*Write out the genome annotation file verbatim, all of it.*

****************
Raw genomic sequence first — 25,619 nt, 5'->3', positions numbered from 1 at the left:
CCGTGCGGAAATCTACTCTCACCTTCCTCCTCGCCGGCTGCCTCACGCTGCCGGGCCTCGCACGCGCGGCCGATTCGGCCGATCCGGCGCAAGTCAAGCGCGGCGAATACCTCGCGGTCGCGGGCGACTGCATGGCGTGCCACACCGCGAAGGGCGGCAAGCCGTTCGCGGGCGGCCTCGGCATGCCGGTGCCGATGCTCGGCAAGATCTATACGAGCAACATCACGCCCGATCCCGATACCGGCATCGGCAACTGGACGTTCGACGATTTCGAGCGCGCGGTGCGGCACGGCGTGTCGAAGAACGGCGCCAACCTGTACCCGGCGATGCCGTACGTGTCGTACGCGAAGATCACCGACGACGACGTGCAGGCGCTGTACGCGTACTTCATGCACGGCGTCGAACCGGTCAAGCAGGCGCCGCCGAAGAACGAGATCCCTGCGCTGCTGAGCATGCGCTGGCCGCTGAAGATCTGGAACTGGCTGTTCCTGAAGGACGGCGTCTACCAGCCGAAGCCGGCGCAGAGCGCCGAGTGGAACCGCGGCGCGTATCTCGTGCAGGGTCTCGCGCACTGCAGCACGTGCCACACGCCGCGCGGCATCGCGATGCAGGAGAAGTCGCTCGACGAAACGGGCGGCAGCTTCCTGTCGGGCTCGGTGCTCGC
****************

Raw genomic sequence first — 25,619 nt, 5'->3', positions numbered from 1 at the left:
CCGTGCGGAAATCTACTCTCACCTTCCTCCTCGCCGGCTGCCTCACGCTGCCGGGCCTCGCACGCGCGGCCGATTCGGCCGATCCGGCGCAAGTCAAGCGCGGCGAATACCTCGCGGTCGCGGGCGACTGCATGGCGTGCCACACCGCGAAGGGCGGCAAGCCGTTCGCGGGCGGCCTCGGCATGCCGGTGCCGATGCTCGGCAAGATCTATACGAGCAACATCACGCCCGATCCCGATACCGGCATCGGCAACTGGACGTTCGACGATTTCGAGCGCGCGGTGCGGCACGGCGTGTCGAAGAACGGCGCCAACCTGTACCCGGCGATGCCGTACGTGTCGTACGCGAAGATCACCGACGACGACGTGCAGGCGCTGTACGCGTACTTCATGCACGGCGTCGAACCGGTCAAGCAGGCGCCGCCGAAGAACGAGATCCCTGCGCTGCTGAGCATGCGCTGGCCGCTGAAGATCTGGAACTGGCTGTTCCTGAAGGACGGCGTCTACCAGCCGAAGCCGGCGCAGAGCGCCGAGTGGAACCGCGGCGCGTATCTCGTGCAGGGTCTCGCGCACTGCAGCACGTGCCACACGCCGCGCGGCATCGCGATGCAGGAGAAGTCGCTCGACGAAACGGGCGGCAGCTTCCTGTCGGGCTCGGTGCTCGC